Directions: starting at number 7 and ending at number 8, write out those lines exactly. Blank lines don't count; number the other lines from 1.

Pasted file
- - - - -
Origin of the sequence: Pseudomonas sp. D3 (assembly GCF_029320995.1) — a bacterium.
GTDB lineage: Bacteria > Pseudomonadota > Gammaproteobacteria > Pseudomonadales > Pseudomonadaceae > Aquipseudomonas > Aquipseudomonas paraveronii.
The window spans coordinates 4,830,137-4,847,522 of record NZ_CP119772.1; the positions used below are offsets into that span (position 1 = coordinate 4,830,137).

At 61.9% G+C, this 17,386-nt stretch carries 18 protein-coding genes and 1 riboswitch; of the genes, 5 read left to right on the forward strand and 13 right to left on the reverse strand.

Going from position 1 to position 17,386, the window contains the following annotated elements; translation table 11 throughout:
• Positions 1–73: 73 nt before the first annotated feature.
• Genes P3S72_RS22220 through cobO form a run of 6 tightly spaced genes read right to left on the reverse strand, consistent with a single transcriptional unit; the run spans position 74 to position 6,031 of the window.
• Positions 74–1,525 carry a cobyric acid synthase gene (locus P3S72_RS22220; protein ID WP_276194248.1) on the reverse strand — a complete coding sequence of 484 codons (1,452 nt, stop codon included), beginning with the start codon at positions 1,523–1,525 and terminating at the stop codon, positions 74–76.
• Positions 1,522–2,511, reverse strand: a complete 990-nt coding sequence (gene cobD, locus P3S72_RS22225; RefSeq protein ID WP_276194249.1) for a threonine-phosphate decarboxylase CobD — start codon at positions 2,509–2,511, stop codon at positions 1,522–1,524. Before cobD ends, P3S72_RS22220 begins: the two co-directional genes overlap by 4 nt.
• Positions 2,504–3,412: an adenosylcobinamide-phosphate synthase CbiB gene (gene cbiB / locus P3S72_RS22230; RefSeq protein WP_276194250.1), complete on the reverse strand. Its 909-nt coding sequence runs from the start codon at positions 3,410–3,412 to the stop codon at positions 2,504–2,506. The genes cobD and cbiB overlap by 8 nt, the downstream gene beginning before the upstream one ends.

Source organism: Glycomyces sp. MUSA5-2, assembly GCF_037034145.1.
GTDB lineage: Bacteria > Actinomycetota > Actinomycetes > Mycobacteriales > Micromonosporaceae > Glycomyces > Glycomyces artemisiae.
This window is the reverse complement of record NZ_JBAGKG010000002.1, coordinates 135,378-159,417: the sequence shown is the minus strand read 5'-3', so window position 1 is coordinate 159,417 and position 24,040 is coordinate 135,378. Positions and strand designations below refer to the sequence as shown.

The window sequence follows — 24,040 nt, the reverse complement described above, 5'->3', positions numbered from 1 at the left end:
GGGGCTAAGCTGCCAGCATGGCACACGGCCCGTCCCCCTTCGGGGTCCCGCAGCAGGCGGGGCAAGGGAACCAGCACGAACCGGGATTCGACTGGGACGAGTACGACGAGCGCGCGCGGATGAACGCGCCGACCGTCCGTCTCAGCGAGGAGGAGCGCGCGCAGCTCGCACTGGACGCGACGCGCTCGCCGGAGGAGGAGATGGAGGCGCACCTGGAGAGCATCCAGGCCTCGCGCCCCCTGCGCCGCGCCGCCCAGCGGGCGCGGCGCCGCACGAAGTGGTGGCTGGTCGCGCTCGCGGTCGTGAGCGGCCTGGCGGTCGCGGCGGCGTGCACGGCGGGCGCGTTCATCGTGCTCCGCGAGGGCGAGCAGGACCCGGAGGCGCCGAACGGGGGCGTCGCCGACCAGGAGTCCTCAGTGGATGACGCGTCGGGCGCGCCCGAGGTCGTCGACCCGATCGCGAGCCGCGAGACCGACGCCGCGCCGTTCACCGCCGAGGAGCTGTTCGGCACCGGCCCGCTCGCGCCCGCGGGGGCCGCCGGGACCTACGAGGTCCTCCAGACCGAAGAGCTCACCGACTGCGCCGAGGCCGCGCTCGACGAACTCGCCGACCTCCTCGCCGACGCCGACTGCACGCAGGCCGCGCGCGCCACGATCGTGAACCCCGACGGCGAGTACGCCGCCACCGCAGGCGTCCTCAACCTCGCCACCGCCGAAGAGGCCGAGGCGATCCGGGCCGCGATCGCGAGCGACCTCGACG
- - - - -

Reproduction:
• Genes P3S72_RS22220 through cobO form a run of 6 tightly spaced genes read right to left on the reverse strand, consistent with a single transcriptional unit; the run spans position 74 to position 6,031 of the window.
• Positions 74–1,525 carry a cobyric acid synthase gene (locus P3S72_RS22220; protein ID WP_276194248.1) on the reverse strand — a complete coding sequence of 484 codons (1,452 nt, stop codon included), beginning with the start codon at positions 1,523–1,525 and terminating at the stop codon, positions 74–76.